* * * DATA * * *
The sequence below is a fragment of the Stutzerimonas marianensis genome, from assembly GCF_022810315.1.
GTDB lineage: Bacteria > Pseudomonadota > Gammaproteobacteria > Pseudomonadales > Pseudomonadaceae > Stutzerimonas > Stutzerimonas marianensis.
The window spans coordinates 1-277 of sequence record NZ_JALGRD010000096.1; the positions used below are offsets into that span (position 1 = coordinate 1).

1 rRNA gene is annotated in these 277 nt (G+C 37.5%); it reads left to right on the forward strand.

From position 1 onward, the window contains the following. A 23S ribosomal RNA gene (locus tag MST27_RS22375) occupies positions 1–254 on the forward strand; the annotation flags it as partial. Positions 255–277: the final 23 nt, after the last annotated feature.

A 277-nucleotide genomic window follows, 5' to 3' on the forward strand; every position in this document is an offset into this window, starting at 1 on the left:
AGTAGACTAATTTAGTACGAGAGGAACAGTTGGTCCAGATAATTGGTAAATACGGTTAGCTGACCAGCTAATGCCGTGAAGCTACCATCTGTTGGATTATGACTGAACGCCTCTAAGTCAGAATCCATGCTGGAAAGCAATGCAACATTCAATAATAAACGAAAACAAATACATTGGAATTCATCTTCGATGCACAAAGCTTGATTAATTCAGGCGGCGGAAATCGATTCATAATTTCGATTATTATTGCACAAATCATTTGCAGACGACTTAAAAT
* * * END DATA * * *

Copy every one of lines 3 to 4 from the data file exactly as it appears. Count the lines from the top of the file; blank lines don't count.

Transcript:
The window spans coordinates 1-277 of sequence record NZ_JALGRD010000096.1; the positions used below are offsets into that span (position 1 = coordinate 1).

1 rRNA gene is annotated in these 277 nt (G+C 37.5%); it reads left to right on the forward strand.